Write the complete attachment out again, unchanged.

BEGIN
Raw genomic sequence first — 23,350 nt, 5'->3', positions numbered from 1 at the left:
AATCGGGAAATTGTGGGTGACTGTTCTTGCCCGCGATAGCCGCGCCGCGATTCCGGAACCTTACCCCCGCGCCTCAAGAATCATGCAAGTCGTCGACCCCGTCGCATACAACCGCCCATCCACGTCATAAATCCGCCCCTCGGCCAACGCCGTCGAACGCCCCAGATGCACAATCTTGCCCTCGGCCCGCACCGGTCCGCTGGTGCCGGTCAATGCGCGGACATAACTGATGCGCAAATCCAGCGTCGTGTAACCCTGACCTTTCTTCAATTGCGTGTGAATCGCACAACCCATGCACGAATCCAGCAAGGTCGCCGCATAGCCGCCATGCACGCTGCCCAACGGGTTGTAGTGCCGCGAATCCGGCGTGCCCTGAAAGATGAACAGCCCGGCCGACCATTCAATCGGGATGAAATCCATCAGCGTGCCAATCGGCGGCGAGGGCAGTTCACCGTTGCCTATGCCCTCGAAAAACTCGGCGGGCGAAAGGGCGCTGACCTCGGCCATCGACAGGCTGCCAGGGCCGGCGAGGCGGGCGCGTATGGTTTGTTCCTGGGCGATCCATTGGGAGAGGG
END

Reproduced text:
Raw genomic sequence first — 23,350 nt, 5'->3', positions numbered from 1 at the left:
AATCGGGAAATTGTGGGTGACTGTTCTTGCCCGCGATAGCCGCGCCGCGATTCCGGAACCTTACCCCCGCGCCTCAAGAATCATGCAAGTCGTCGACCCCGTCGCATACAACCGCCCATCCACGTCATAAATCCGCCCCTCGGCCAACGCCGTCGAACGCCCCAGATGCACAATCTTGCCCTCGGCCCGCACCGGTCCGCTGGTGCCGGTCAATGCGCGGACATAACTGATGCGCAAATCCAGCGTCGTGTAACCCTGACCTTTCTTCAATTGCGTGTGAATCGCACAACCCATGCACGAATCCAGCAAGGTCGCCGCATAGCCGCCATGCACGCTGCCCAACGGGTTGTAGTGCCGCGAATCCGGCGTGCCCTGAAAGATGAACAGCCCGGCCGACCATTCAATCGGGATGAAATCCATCAGCGTGCCAATCGGCGGCGAGGGCAGTTCACCGTTGCCTATGCCCTCGAAAAACTCGGCGGGCGAAAGGGCGCTGACCTCGGCCATCGACAGGCTGCCAGGGCCGGCGAGGCGGGCGCGTATGGTTTGTTCCTGGGCGATCCATTGGGAGAGGG